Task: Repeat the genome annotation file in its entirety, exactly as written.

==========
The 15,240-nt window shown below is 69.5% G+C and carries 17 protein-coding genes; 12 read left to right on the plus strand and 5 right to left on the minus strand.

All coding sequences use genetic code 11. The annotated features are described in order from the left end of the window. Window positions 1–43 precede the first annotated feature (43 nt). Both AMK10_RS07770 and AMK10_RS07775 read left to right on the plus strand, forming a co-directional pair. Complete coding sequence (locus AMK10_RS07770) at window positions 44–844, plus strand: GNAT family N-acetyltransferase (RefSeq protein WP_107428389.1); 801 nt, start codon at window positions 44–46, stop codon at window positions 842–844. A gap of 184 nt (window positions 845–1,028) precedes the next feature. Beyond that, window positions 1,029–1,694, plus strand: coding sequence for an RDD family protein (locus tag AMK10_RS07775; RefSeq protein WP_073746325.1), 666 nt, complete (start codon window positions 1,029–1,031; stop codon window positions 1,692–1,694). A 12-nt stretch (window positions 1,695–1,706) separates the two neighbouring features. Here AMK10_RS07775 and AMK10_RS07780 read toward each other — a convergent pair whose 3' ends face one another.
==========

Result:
The 15,240-nt window shown below is 69.5% G+C and carries 17 protein-coding genes; 12 read left to right on the plus strand and 5 right to left on the minus strand.

All coding sequences use genetic code 11. The annotated features are described in order from the left end of the window. Window positions 1–43 precede the first annotated feature (43 nt). Both AMK10_RS07770 and AMK10_RS07775 read left to right on the plus strand, forming a co-directional pair. Complete coding sequence (locus AMK10_RS07770) at window positions 44–844, plus strand: GNAT family N-acetyltransferase (RefSeq protein WP_107428389.1); 801 nt, start codon at window positions 44–46, stop codon at window positions 842–844. A gap of 184 nt (window positions 845–1,028) precedes the next feature. Beyond that, window positions 1,029–1,694, plus strand: coding sequence for an RDD family protein (locus tag AMK10_RS07775; RefSeq protein WP_073746325.1), 666 nt, complete (start codon window positions 1,029–1,031; stop codon window positions 1,692–1,694). A 12-nt stretch (window positions 1,695–1,706) separates the two neighbouring features. Here AMK10_RS07775 and AMK10_RS07780 read toward each other — a convergent pair whose 3' ends face one another.